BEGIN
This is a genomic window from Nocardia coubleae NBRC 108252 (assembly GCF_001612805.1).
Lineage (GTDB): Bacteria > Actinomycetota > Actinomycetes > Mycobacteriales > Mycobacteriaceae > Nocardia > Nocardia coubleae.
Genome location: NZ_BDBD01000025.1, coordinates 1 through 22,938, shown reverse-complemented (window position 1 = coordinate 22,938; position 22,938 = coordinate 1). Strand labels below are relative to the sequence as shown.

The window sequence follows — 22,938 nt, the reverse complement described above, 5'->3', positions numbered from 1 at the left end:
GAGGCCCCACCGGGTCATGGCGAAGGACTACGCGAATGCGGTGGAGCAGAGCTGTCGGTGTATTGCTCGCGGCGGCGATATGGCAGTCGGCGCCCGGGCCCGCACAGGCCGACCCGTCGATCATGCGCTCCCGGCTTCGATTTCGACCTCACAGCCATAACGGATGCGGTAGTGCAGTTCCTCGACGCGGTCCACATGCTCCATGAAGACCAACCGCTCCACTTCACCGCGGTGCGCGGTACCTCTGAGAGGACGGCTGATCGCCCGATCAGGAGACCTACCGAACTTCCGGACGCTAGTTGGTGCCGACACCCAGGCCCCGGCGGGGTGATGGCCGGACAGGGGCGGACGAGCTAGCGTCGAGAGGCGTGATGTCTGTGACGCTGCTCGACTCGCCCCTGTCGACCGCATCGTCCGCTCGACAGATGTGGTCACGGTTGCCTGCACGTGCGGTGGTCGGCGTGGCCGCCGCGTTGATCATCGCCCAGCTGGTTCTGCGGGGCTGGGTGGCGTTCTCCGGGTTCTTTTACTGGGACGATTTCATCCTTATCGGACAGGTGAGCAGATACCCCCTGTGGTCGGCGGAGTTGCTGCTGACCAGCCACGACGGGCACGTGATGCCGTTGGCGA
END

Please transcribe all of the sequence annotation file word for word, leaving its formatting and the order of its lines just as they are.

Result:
This is a genomic window from Nocardia coubleae NBRC 108252 (assembly GCF_001612805.1).
Lineage (GTDB): Bacteria > Actinomycetota > Actinomycetes > Mycobacteriales > Mycobacteriaceae > Nocardia > Nocardia coubleae.
Genome location: NZ_BDBD01000025.1, coordinates 1 through 22,938, shown reverse-complemented (window position 1 = coordinate 22,938; position 22,938 = coordinate 1). Strand labels below are relative to the sequence as shown.

The window sequence follows — 22,938 nt, the reverse complement described above, 5'->3', positions numbered from 1 at the left end:
GAGGCCCCACCGGGTCATGGCGAAGGACTACGCGAATGCGGTGGAGCAGAGCTGTCGGTGTATTGCTCGCGGCGGCGATATGGCAGTCGGCGCCCGGGCCCGCACAGGCCGACCCGTCGATCATGCGCTCCCGGCTTCGATTTCGACCTCACAGCCATAACGGATGCGGTAGTGCAGTTCCTCGACGCGGTCCACATGCTCCATGAAGACCAACCGCTCCACTTCACCGCGGTGCGCGGTACCTCTGAGAGGACGGCTGATCGCCCGATCAGGAGACCTACCGAACTTCCGGACGCTAGTTGGTGCCGACACCCAGGCCCCGGCGGGGTGATGGCCGGACAGGGGCGGACGAGCTAGCGTCGAGAGGCGTGATGTCTGTGACGCTGCTCGACTCGCCCCTGTCGACCGCATCGTCCGCTCGACAGATGTGGTCACGGTTGCCTGCACGTGCGGTGGTCGGCGTGGCCGCCGCGTTGATCATCGCCCAGCTGGTTCTGCGGGGCTGGGTGGCGTTCTCCGGGTTCTTTTACTGGGACGATTTCATCCTTATCGGACAGGTGAGCAGATACCCCCTGTGGTCGGCGGAGTTGCTGCTGACCAGCCACGACGGGCACGTGATGCCGTTGGCGA